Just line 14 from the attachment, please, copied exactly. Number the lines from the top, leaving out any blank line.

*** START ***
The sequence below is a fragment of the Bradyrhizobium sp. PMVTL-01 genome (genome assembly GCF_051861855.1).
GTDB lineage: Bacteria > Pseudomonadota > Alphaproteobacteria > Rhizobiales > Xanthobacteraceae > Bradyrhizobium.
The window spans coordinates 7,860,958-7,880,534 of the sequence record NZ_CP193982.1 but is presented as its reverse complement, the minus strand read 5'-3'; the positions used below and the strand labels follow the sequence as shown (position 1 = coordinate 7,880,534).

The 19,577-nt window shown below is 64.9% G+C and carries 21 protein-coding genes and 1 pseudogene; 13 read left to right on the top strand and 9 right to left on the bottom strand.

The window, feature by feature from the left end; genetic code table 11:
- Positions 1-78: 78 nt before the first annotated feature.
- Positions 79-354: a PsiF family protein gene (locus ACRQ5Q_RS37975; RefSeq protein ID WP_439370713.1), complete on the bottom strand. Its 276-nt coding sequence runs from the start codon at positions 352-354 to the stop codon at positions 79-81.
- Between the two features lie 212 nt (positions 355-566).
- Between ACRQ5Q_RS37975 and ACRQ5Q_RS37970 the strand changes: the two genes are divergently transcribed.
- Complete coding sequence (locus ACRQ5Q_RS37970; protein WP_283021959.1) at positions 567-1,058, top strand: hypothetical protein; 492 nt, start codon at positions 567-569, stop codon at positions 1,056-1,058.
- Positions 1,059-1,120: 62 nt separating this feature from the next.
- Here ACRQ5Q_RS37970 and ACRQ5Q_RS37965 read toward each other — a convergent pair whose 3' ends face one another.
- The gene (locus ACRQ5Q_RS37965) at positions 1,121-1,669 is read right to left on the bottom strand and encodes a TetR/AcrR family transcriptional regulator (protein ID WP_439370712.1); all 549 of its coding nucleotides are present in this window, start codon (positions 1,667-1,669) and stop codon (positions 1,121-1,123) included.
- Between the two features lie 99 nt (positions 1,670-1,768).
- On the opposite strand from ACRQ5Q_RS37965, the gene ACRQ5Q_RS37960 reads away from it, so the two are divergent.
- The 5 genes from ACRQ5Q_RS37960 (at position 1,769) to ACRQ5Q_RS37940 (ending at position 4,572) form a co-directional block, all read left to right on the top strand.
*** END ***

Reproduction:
- Between the two features lie 99 nt (positions 1,670-1,768).